We need to ensure that we do not trivialize or dismiss those who criticize Kavanaugh, especially because such criticism takes an important emotional toll on survivors. The FBI investigation into Kavanaugh produced no corroborative evidence about Dr. Ford’s account, however, it failed to interview her. Similarly, a number of witnesses who came forward saying they had information relevant to an allegation of sexual misconduct made by Deborah Ramirez against Kavanaugh were also not contacted by the FBI. This evidence suggests that the investigation was not conducted thoroughly, and that it was completely dismissive of survivors’ voices.
Susan Collins, one of the instrumental senators in confirming Brett Kavanaugh, said in an interview: “the one silver lining that I hope will come from this is that more women will press charges now when they are assaulted.” This incredibly insensitive statement trivializes the contribution of Dr. Ford as a woman who did step forward only to be met with apathy and disregard from the senators who voted ‘yes’ to the confirmation and from a vast part of the general public. It also ignores the power dynamics and privileges that surround sexual assault allegations. Dr. Ford is an educated white woman with a PHD. These systemic advantages often unfairly help survivors in making cases against their abusers. Dr. Ford is not a ‘better’ victim than someone else but it is important to recognize that, even with the privileges associated with her race and social class, her claim was still not enough to stop Kavanaugh’s nomination. In light of this outcome, we must wonder why women of colour, queer people, and those who face even more prejudice in the legal system would ever come forward. For Collins to suggest that this event will make all survivors more comfortable seeking justice is outrageous. What from these senate hearings and their result would compel anybody to put themselves in Dr. Ford’s position?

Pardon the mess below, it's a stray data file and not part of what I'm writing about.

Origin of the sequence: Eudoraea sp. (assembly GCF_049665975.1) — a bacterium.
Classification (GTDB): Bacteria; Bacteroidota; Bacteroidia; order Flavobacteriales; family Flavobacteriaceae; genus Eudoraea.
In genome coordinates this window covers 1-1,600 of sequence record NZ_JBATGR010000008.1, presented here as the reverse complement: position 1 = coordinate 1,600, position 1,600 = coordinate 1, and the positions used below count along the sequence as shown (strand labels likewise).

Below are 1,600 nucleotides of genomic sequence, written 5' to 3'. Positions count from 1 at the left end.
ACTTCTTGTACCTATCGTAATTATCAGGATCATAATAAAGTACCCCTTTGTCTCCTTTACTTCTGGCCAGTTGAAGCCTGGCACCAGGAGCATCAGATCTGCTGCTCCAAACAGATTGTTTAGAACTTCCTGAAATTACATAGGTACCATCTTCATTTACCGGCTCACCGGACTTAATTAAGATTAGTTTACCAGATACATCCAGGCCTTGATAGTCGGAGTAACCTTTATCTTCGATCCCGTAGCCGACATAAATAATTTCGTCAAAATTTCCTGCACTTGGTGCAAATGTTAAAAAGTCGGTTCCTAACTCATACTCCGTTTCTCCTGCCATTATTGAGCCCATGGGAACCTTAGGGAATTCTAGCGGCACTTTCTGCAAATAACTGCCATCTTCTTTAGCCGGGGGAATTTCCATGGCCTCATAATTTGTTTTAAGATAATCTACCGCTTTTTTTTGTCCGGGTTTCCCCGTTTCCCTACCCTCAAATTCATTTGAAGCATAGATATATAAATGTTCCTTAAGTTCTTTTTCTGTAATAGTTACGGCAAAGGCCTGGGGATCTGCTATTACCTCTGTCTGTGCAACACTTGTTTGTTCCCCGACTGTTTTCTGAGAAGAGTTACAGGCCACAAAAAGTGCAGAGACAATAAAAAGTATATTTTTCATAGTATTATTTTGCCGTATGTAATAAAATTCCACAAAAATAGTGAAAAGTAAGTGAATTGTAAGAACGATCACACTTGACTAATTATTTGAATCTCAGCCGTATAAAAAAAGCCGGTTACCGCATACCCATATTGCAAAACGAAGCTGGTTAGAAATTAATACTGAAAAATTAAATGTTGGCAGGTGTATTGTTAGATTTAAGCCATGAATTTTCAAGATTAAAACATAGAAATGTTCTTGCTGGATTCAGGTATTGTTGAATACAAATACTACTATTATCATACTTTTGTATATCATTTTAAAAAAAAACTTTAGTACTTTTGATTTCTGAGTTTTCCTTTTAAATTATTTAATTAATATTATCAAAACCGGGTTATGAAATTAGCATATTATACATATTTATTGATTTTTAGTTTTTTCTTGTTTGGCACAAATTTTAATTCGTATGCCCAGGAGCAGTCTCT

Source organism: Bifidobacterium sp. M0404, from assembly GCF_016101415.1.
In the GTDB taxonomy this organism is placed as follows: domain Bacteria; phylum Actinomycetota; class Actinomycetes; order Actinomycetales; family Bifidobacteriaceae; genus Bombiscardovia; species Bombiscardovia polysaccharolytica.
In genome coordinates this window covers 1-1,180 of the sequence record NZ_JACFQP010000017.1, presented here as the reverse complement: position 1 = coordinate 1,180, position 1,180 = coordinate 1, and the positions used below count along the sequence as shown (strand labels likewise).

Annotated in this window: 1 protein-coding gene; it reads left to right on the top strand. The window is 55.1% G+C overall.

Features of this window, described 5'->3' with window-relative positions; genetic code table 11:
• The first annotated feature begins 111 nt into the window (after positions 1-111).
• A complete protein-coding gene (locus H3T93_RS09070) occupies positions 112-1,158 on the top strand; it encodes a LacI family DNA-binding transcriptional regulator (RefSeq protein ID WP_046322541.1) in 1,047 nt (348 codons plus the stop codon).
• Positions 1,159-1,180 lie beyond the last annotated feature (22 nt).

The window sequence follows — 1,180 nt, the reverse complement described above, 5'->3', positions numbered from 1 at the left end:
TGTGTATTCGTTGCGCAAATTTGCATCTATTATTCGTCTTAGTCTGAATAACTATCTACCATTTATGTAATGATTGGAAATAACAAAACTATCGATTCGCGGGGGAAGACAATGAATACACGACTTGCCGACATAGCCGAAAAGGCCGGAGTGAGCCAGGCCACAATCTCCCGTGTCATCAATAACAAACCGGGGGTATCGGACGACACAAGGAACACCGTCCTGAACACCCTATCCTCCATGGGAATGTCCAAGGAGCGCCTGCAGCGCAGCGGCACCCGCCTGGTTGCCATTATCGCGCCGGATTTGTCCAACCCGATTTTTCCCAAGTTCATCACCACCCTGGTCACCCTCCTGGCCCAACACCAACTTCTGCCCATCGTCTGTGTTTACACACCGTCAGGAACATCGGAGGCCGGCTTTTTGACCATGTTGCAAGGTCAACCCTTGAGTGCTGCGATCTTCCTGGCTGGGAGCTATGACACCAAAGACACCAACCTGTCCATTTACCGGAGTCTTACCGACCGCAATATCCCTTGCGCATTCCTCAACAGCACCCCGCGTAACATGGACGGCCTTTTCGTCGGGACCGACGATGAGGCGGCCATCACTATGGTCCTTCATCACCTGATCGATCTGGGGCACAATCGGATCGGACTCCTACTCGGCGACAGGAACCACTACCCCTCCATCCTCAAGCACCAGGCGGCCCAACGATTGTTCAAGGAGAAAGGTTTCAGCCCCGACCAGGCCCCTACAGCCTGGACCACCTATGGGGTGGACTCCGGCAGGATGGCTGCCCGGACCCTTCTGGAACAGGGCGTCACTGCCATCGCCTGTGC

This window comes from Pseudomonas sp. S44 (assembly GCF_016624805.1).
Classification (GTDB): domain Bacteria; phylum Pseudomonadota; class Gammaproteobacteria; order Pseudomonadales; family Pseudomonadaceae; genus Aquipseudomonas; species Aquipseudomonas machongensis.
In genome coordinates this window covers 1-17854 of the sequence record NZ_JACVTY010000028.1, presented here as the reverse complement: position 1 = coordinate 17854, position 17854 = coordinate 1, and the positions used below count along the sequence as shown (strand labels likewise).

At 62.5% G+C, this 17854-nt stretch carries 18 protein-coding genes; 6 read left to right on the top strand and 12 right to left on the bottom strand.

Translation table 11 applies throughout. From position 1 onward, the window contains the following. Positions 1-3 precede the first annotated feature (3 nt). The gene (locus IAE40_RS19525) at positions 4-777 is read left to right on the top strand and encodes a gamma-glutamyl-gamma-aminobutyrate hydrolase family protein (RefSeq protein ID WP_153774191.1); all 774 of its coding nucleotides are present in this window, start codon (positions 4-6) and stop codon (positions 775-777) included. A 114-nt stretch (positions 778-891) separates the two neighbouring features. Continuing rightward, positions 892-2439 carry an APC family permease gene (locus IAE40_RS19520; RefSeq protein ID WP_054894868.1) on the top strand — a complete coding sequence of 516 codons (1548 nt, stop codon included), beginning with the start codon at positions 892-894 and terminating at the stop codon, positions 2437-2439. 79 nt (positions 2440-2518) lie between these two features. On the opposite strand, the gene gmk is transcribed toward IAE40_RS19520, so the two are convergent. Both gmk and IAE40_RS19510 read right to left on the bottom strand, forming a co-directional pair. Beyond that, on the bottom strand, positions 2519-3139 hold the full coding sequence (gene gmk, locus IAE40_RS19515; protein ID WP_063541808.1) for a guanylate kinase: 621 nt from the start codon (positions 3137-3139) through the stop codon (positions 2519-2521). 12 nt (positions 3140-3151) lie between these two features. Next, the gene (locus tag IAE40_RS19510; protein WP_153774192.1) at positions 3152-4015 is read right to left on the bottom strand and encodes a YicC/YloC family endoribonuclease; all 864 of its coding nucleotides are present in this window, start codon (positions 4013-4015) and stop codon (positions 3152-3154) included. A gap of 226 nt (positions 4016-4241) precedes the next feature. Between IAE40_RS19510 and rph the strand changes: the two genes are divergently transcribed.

“Indelible in the hippocampus is the laughter,” Dr. Blasey Ford says, and I can hear the echoes of that laughter in my own memories. I can hear the laughter of a drunk high school boy having fun at the expense of a young girl echoing in a Mississippi amphitheatre where the president of the United States openly mocks this testimony. This kind of offensive behaviour strengthens already privileged voices, making them clearer and more confident about speaking on an issue they know nothing about. The freedom to debate such an emotionally charged and personal issue appears as a right for powerful men like the President and a privilege for survivors. The irony, of course, is that in most circumstances, people with firsthand knowledge of a topic would be given authority. In the case of sexual assault, however, we ascribe authority to the likely perpetrators, giving them the benefit of the doubt, while survivors face disbelief and watch their abusers be rewarded with job positions and public support.
The men who commit sexual abuse are systematically protected by the judicial system and the media whereas survivors are faced with constant harassment when they speak up about their assault.